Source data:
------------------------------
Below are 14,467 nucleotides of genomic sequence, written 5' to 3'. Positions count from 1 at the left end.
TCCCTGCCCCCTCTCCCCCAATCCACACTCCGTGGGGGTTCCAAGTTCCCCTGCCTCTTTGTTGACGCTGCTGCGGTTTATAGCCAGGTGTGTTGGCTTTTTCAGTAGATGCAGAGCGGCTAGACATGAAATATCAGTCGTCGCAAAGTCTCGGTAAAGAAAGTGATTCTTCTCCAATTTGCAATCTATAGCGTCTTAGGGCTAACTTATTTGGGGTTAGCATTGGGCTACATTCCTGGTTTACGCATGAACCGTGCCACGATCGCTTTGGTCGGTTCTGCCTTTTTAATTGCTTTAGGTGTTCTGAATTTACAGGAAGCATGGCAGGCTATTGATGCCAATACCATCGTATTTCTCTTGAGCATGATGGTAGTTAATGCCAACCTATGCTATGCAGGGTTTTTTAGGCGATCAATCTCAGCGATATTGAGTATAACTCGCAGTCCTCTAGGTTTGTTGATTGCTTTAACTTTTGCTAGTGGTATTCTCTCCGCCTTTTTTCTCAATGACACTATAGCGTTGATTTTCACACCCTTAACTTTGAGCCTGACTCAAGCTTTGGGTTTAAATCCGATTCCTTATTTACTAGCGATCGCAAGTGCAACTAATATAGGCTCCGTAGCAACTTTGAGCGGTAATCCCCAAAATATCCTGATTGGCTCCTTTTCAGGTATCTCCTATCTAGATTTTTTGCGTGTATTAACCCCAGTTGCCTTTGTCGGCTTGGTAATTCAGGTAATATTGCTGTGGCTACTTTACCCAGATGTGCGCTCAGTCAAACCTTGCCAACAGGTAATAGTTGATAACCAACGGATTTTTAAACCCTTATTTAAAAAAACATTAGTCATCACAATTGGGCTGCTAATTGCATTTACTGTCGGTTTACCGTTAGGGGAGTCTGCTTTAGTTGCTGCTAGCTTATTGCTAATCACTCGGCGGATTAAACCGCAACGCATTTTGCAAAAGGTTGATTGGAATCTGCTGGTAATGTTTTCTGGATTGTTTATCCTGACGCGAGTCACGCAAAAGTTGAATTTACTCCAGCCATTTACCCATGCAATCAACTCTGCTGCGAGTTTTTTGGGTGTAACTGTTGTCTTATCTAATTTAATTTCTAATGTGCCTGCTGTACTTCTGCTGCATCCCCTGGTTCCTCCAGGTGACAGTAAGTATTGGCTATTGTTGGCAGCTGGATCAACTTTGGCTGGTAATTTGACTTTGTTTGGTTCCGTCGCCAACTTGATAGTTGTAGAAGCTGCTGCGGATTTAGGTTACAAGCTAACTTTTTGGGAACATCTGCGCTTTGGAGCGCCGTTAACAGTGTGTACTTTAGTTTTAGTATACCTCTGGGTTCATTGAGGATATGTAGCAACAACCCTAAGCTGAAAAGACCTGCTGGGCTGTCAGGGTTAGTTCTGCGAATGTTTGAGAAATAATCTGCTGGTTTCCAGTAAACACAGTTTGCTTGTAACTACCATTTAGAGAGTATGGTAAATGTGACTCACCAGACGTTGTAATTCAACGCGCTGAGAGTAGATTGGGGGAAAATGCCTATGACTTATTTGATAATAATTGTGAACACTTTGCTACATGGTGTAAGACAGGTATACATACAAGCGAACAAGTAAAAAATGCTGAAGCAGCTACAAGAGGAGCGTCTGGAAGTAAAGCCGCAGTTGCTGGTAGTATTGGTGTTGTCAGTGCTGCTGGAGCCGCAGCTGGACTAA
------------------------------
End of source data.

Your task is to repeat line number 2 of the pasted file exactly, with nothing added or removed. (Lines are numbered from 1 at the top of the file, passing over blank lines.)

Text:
TCCCTGCCCCCTCTCCCCCAATCCACACTCCGTGGGGGTTCCAAGTTCCCCTGCCTCTTTGTTGACGCTGCTGCGGTTTATAGCCAGGTGTGTTGGCTTTTTCAGTAGATGCAGAGCGGCTAGACATGAAATATCAGTCGTCGCAAAGTCTCGGTAAAGAAAGTGATTCTTCTCCAATTTGCAATCTATAGCGTCTTAGGGCTAACTTATTTGGGGTTAGCATTGGGCTACATTCCTGGTTTACGCATGAACCGTGCCACGATCGCTTTGGTCGGTTCTGCCTTTTTAATTGCTTTAGGTGTTCTGAATTTACAGGAAGCATGGCAGGCTATTGATGCCAATACCATCGTATTTCTCTTGAGCATGATGGTAGTTAATGCCAACCTATGCTATGCAGGGTTTTTTAGGCGATCAATCTCAGCGATATTGAGTATAACTCGCAGTCCTCTAGGTTTGTTGATTGCTTTAACTTTTGCTAGTGGTATTCTCTCCGCCTTTTTTCTCAATGACACTATAGCGTTGATTTTCACACCCTTAACTTTGAGCCTGACTCAAGCTTTGGGTTTAAATCCGATTCCTTATTTACTAGCGATCGCAAGTGCAACTAATATAGGCTCCGTAGCAACTTTGAGCGGTAATCCCCAAAATATCCTGATTGGCTCCTTTTCAGGTATCTCCTATCTAGATTTTTTGCGTGTATTAACCCCAGTTGCCTTTGTCGGCTTGGTAATTCAGGTAATATTGCTGTGGCTACTTTACCCAGATGTGCGCTCAGTCAAACCTTGCCAACAGGTAATAGTTGATAACCAACGGATTTTTAAACCCTTATTTAAAAAAACATTAGTCATCACAATTGGGCTGCTAATTGCATTTACTGTCGGTTTACCGTTAGGGGAGTCTGCTTTAGTTGCTGCTAGCTTATTGCTAATCACTCGGCGGATTAAACCGCAACGCATTTTGCAAAAGGTTGATTGGAATCTGCTGGTAATGTTTTCTGGATTGTTTATCCTGACGCGAGTCACGCAAAAGTTGAATTTACTCCAGCCATTTACCCATGCAATCAACTCTGCTGCGAGTTTTTTGGGTGTAACTGTTGTCTTATCTAATTTAATTTCTAATGTGCCTGCTGTACTTCTGCTGCATCCCCTGGTTCCTCCAGGTGACAGTAAGTATTGGCTATTGTTGGCAGCTGGATCAACTTTGGCTGGTAATTTGACTTTGTTTGGTTCCGTCGCCAACTTGATAGTTGTAGAAGCTGCTGCGGATTTAGGTTACAAGCTAACTTTTTGGGAACATCTGCGCTTTGGAGCGCCGTTAACAGTGTGTACTTTAGTTTTAGTATACCTCTGGGTTCATTGAGGATATGTAGCAACAACCCTAAGCTGAAAAGACCTGCTGGGCTGTCAGGGTTAGTTCTGCGAATGTTTGAGAAATAATCTGCTGGTTTCCAGTAAACACAGTTTGCTTGTAACTACCATTTAGAGAGTATGGTAAATGTGACTCACCAGACGTTGTAATTCAACGCGCTGAGAGTAGATTGGGGGAAAATGCCTATGACTTATTTGATAATAATTGTGAACACTTTGCTACATGGTGTAAGACAGGTATACATACAAGCGAACAAGTAAAAAATGCTGAAGCAGCTACAAGAGGAGCGTCTGGAAGTAAAGCCGCAGTTGCTGGTAGTATTGGTGTTGTCAGTGCTGCTGGAGCCGCAGCTGGACTAA